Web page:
Duties & limitations of a power of attorney

In some cases, it's simply not possible to handle the legal responsibilities you have or to make important decisions. For example, you can't pay your bills if you are in a coma. A power of attorney is a legal document that gives authority for someone to act on your behalf in these kinds of circumstances. A power of attorney has some limitations, and it is best applied when you understand what a power of attorney is supposed to do.

Types

There are various types of powers of attorney. For example, there is medical power of attorney, which gives someone the right to make decisions about your health care. Financial power of attorney gives the person you select as your representative to handle money matters. Power of attorney also can be limited or general. With limited power of attorney, the attorney has to follow specific stipulations you indicate, such as only handling money for a specific account or for a designated period. Durable power of attorney only applies if you are incapacitated. With general power of attorney, there is no end date and your representative may handle any task you desire. The limitations that relate to power of attorney thus depend on which type you choose.

Fiduciary Duties

Regardless of how much authority you give your representative through your power of attorney, being a representative is a fiduciary task. This means that your representative has to operate under the fiduciary duties of loyalty and care. He must act in your best interests at all times and cannot personally gain from being your representative beyond the stipulations of the power of attorney document. He cannot, for example, take money from your bank account as a fee for services unless you specifically indicate that he is to be paid that amount.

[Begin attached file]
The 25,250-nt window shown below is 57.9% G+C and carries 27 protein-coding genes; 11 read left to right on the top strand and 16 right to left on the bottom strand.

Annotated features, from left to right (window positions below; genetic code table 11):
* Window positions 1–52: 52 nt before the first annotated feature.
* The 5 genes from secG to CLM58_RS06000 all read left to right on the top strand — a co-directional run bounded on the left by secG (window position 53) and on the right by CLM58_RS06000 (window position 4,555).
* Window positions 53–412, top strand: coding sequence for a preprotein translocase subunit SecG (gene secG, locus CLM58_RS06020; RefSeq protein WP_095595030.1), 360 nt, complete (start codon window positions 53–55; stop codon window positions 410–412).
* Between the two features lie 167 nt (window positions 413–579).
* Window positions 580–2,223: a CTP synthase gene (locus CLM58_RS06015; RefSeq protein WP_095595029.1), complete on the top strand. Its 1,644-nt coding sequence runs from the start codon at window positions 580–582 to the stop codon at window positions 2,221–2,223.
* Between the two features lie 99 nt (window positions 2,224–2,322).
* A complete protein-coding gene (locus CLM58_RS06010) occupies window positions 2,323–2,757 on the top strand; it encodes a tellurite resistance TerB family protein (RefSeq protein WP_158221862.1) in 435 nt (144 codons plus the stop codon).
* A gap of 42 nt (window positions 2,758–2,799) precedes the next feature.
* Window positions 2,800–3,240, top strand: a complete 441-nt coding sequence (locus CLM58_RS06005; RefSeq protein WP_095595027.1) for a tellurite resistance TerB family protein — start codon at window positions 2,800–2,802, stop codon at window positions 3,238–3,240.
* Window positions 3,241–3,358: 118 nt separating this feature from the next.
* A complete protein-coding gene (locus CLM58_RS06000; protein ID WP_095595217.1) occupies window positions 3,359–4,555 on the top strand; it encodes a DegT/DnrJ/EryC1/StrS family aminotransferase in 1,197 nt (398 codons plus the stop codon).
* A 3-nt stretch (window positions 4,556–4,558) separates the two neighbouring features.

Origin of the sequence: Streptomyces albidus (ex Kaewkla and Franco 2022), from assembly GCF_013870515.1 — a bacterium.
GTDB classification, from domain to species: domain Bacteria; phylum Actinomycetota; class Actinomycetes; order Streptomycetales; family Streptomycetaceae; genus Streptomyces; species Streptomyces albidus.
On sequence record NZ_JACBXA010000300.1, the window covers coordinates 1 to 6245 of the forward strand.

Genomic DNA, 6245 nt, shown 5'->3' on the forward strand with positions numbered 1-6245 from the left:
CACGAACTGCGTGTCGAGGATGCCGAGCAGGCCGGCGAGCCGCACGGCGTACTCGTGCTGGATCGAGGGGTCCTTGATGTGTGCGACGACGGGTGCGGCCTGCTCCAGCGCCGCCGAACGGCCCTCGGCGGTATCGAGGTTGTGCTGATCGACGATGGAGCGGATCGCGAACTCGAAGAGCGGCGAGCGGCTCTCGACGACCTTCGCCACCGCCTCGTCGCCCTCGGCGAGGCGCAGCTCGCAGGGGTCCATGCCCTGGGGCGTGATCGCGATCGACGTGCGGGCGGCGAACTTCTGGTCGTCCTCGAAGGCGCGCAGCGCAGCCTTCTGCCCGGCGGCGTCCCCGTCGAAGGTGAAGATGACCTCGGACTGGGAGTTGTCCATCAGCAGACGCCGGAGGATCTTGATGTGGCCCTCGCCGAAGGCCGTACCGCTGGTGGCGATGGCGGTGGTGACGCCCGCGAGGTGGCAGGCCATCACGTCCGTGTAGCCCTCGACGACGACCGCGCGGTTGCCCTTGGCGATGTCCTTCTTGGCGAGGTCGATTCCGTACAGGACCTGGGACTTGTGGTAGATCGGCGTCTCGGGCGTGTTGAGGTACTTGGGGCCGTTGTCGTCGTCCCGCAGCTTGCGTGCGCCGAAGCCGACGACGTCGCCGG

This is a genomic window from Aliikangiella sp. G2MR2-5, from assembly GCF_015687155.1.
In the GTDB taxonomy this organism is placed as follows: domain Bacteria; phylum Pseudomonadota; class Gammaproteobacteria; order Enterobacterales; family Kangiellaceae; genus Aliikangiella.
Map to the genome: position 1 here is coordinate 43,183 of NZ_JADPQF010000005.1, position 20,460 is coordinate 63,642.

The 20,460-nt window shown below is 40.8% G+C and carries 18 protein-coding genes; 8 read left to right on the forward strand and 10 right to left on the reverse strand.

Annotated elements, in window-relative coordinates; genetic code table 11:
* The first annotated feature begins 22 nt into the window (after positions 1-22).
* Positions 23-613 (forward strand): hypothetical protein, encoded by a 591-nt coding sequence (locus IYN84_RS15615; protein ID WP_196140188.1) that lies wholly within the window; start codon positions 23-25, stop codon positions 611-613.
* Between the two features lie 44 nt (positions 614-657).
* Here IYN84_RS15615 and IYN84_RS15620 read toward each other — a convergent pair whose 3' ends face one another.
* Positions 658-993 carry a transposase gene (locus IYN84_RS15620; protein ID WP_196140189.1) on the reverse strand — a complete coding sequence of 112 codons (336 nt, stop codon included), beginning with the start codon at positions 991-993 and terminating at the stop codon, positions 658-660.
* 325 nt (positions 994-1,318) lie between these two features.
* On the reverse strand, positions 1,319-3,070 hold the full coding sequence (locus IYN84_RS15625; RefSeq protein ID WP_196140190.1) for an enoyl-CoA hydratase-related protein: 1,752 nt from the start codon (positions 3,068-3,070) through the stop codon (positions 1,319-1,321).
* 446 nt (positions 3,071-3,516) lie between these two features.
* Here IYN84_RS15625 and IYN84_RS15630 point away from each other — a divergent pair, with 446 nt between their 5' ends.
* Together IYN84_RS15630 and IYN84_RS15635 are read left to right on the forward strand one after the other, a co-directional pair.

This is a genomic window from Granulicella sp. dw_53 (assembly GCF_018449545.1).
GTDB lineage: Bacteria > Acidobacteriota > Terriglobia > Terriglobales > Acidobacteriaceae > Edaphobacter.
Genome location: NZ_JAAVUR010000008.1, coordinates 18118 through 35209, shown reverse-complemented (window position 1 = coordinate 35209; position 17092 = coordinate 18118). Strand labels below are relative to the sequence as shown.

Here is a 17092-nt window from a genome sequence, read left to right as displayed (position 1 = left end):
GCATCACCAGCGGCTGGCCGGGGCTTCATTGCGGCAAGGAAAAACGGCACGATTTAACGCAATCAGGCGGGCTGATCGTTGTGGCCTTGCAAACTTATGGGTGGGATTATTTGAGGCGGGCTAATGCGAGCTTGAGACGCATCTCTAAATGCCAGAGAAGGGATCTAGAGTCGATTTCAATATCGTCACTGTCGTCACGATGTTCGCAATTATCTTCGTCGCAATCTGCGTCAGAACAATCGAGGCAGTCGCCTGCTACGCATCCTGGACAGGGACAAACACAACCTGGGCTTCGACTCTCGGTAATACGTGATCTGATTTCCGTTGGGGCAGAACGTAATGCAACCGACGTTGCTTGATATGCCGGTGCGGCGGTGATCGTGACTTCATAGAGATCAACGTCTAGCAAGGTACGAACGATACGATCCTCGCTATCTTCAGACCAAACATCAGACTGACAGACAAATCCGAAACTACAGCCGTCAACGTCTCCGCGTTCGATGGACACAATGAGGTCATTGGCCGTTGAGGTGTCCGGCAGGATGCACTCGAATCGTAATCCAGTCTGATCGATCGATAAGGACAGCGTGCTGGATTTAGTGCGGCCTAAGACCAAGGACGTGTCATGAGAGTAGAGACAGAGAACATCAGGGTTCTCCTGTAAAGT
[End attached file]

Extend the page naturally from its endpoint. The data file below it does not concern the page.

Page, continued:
Common Duties

Because there are so many different types of power of attorney, exactly what a representative carries out varies from one case to the next. Common tasks completed, however, include depositing or withdrawing money from accounts, paying bills, overseeing the sale of or protecting property, authorising physicians to perform procedures or prescribe medications, going to court on your behalf and speaking on your behalf to creditors, attorneys and other professionals.

Revoking the POA and Penalties

Giving someone power of attorney does not mean you relinquish your right to make decisions. As long as you are of sound mind, you call the final shots, and the representative must work with you and respect your wishes. If for any reason you are dissatisfied with what the representative does, you can revoke the power of attorney. Additionally, if your representative neglects his fiduciary duties and harms you financially or physically as a result, courts can impose fines for the abuse of power and appoint someone else to represent you.

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About the Author

Wanda Thibodeaux is a freelance writer and editor based in Eagan, Minn. She has been published in both print and Web publications and has written on everything from fly fishing to parenting. She currently works through her business website, Takingdictation.com, which functions globally and welcomes new clients.

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